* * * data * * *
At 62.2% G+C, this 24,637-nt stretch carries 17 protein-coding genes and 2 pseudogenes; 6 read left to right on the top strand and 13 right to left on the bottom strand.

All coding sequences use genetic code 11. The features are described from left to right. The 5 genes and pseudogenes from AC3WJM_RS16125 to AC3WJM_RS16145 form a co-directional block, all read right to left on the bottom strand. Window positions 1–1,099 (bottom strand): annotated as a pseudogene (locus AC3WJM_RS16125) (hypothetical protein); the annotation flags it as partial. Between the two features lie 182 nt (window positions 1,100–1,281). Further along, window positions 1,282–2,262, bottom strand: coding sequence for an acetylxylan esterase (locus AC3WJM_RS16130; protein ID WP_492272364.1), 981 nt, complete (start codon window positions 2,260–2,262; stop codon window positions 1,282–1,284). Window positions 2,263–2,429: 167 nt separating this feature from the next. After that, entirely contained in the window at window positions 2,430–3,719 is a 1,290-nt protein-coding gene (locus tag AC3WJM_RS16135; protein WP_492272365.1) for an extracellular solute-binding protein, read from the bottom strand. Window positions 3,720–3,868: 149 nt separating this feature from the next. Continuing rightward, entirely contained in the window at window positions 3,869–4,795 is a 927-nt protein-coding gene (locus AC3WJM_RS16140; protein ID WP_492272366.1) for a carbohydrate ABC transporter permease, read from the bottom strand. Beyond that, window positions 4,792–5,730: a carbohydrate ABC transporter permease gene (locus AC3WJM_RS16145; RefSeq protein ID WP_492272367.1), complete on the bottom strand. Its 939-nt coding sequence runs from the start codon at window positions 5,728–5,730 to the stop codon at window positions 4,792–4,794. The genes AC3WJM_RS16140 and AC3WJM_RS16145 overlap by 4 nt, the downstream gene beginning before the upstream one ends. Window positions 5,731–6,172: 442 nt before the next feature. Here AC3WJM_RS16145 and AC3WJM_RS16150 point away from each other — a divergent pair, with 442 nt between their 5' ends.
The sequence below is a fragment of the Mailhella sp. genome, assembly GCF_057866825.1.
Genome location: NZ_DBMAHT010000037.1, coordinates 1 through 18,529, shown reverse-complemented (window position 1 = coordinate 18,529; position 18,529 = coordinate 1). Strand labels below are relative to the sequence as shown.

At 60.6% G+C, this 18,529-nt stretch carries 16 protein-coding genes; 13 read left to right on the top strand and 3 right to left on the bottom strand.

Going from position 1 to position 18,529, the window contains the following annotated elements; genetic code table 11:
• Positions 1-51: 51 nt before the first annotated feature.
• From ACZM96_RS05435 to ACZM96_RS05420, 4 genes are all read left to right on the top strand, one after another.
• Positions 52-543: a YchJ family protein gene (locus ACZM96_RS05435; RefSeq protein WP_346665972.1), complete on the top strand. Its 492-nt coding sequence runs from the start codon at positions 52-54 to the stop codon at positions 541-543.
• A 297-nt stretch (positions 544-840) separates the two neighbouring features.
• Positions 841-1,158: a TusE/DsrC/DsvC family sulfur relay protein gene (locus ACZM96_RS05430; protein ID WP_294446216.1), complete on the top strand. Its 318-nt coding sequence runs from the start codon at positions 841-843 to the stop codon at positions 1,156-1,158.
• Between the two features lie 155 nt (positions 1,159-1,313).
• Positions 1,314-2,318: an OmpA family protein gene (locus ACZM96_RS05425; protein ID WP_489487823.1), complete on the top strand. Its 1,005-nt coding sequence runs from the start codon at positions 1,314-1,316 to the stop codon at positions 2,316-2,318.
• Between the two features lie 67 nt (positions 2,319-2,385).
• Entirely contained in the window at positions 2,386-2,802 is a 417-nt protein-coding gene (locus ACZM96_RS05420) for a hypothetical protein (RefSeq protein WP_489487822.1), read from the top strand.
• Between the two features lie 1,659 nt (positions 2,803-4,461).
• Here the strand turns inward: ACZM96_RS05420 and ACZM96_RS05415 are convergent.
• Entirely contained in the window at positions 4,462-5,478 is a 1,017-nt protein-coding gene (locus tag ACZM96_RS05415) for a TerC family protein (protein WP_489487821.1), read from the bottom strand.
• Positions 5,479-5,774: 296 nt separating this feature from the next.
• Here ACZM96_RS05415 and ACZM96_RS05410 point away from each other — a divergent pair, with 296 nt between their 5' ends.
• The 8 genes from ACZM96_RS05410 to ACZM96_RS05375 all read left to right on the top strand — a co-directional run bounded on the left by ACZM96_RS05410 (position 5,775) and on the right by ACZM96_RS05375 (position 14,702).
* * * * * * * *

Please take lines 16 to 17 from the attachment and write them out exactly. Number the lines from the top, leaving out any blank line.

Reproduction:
• Between the two features lie 1,659 nt (positions 2,803-4,461).
• Here the strand turns inward: ACZM96_RS05420 and ACZM96_RS05415 are convergent.